Functional effects of cardiac sympathetic denervation in neurogenic orthostatic hypotension.Parkinsonism Relat Disord. 2009 Feb; 15(2):122-7.PR
Diseases characterized by neurogenic orthostatic hypotension (NOH), such as Parkinson disease (PD) and pure autonomic failure (PAF), are associated with cardiac sympathetic denervation, as reflected by low myocardial concentrations of 6-[(18)F]fluorodopamine-derived radioactivity. We studied the impact of such denervation on cardiac chronotropic and inotropic function.
Cardiac inotropic function was assessed by the pre-ejection period index and the systolic time ratio index in response to the directly acting beta-adrenoceptor agonist, isoproterenol, and to the indirectly acting sympathomimetic amine, tyramine, in patients with PD+NOH or PAF (PD+NOH/PAF group, N=13). We compared the results to those in patients with multiple system atrophy, which usually entails NOH with normal cardiac sympathetic innervation (MSA, N=15), and in normal control subjects (N=5).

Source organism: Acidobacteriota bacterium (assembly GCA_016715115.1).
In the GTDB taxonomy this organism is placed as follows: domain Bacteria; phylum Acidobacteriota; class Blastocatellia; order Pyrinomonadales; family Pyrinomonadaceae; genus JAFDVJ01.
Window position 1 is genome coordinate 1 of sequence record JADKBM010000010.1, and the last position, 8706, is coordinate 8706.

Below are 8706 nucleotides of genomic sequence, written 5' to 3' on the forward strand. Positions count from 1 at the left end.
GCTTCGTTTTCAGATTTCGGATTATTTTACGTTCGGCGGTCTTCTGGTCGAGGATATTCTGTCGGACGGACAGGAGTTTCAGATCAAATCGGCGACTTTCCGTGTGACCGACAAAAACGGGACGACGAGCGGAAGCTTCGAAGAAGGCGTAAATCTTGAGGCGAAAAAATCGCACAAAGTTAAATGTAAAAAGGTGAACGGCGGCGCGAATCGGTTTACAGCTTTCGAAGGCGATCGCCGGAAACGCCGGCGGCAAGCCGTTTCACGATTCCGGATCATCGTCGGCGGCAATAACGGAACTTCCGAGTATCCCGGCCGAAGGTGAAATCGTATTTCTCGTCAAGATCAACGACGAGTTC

The innervated and denervated groups did not differ in baseline mean pre-ejection period index or systolic time ratio index. Tyramine increased cardiac contractility in the MSA patients and controls but not in the PD+NOH/PAF group. For similar heart rate responses, the PD+NOH/PAF group required less isoproterenol (p<0.01) and had lower plasma isoproterenol levels (p<0.01) than did the MSA group.
Among patients with NOH those with cardiac sympathetic denervation have an impaired inotropic response to tyramine and exaggerated responses to isoproterenol. This pattern suggests that cardiac denervation is associated with decreased ability to release endogenous norepinephrine from sympathetic nerves and with supersensitivity of cardiac beta-adrenoreceptors.